Feeds:
Posts
Comments

Posts Tagged ‘fall’

sony ♥ grass (four)
sony ♥ grass (four), Sony frolicking in the pasture on apple-picking day two weekends ago, October 2009, photos © 2009 by ybonesy. All rights reserved.




Summer ended with a splash Tuesday afternoon in this part of the Rio Grande Valley. A clap of thunder, and then boom, pouring down rain. For 24 hours the clouds socked us in. We went from thin sock (or no sock) season to thick socks, and for a day we yearned for the amber glow of a fire in the fireplace.

Of course, summer officially ended a month ago, but just this weekend we sat in bleachers with the bright sun on our faces. I have a tan from three hours watching a tennis tournament, and for the past week I’ve worn short sleeves and sweated through 80-degree afternoons.

Yesterday I felt moody, an emotional achiness. I wanted to drink hot tea all day and curl up on a couch with a good book or a movie, a stew bubbling on the stove. It’s hard to believe that just a few days ago we were frolicking in what we thought was fall, not knowing all along they were the dogs days of summer.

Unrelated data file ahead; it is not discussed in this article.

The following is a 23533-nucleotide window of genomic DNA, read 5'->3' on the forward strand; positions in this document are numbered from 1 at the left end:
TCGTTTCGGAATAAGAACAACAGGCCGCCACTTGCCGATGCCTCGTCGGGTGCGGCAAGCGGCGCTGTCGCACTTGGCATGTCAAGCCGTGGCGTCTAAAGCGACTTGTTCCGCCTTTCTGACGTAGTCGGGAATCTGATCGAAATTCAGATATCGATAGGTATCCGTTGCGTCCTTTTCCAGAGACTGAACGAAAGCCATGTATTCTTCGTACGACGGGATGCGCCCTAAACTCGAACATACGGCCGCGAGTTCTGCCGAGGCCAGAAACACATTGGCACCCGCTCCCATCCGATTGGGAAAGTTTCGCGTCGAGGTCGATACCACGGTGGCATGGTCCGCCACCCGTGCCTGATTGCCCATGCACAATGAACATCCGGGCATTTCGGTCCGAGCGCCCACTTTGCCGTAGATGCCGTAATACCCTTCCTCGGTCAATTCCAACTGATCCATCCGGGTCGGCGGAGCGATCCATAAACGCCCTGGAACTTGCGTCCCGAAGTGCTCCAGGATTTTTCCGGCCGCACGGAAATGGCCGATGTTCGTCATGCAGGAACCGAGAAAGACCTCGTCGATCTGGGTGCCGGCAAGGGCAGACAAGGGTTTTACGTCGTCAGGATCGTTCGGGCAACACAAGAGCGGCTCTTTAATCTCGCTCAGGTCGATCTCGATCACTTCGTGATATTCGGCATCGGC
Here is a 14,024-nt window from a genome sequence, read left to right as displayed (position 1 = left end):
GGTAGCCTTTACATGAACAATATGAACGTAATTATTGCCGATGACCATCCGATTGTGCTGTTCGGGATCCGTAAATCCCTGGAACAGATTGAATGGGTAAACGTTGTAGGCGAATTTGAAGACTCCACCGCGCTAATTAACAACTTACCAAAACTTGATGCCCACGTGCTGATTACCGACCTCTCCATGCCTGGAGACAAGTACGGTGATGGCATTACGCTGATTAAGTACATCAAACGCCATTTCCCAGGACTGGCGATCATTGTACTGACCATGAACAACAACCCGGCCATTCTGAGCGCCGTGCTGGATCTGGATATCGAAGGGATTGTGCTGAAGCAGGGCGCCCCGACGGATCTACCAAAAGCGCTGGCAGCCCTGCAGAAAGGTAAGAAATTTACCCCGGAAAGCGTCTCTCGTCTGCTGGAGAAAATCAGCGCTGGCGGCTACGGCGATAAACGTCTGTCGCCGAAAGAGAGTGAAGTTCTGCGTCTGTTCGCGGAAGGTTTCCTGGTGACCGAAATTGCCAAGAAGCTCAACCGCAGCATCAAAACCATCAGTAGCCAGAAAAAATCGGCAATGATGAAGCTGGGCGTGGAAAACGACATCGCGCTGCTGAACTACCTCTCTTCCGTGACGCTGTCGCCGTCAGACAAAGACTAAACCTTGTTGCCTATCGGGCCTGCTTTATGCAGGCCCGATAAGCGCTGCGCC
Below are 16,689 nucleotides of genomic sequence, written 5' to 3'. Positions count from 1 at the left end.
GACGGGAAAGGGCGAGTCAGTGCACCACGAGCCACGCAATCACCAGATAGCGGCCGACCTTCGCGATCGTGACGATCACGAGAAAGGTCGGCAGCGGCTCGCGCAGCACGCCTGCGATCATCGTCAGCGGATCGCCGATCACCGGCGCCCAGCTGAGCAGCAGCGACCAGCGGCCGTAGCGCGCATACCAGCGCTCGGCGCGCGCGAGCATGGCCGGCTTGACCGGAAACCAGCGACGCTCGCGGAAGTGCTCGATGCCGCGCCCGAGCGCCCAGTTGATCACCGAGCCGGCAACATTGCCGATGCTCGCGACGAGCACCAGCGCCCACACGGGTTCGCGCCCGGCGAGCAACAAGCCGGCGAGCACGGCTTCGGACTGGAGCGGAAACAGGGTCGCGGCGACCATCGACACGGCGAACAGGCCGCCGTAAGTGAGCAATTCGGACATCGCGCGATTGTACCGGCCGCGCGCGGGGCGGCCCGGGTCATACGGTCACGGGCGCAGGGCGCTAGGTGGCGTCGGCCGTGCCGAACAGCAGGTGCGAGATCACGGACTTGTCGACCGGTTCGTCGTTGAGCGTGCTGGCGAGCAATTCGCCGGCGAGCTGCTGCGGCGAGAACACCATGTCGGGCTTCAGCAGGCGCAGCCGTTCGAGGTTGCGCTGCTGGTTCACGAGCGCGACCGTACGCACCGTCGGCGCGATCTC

sony ♥ grass (one) sony ♥ grass (three) sony ♥ grass (two)






By evening the rain had thinned to the point where I only need the intermittent wipers on the windshield. The sun tried burning through the clouds. Last night the temperature dipped to the high 30s. This morning is cold.

Time to bring in the geraniums.

Read Full Post »

Yellow, somewhere over Minneapolis / St. Paul, Minnesota, October 2009, all photos © 2009 by QuoinMonkey. All rights reserved.



gassing up the plane
yellow sun on horizon
I’m running on fumes

restless night owl
wings clipped over the Midwest
sleeping in mid-air

voicemail remains full
apologies to callers
delayed housekeeping



wings bobbing in sun
to avoid motion sickness
touch wrist pressure points

Northwest bites the dust
D-E-L-T-A imprint on cookie
“Skymiles with Biscoff”

ankles and joints swell
somewhere over Ohio
depressurizing

smoldering remnants
of the way it used to be
cause a lot of pain



nothing can contain
my rattling restless spirit
banging in the night

Liz rises at 5
and defrags my Toshiba
gift from the heavens

BWI
destination Baltimore
home of Ace of Cakes

high altitude yawns
saturate before using
low oxygen lungs



overweight luggage
travels with Baggage Angels
checks and balances

strange things worry me
laundry, shoes, and broken glass
where is my Space pen?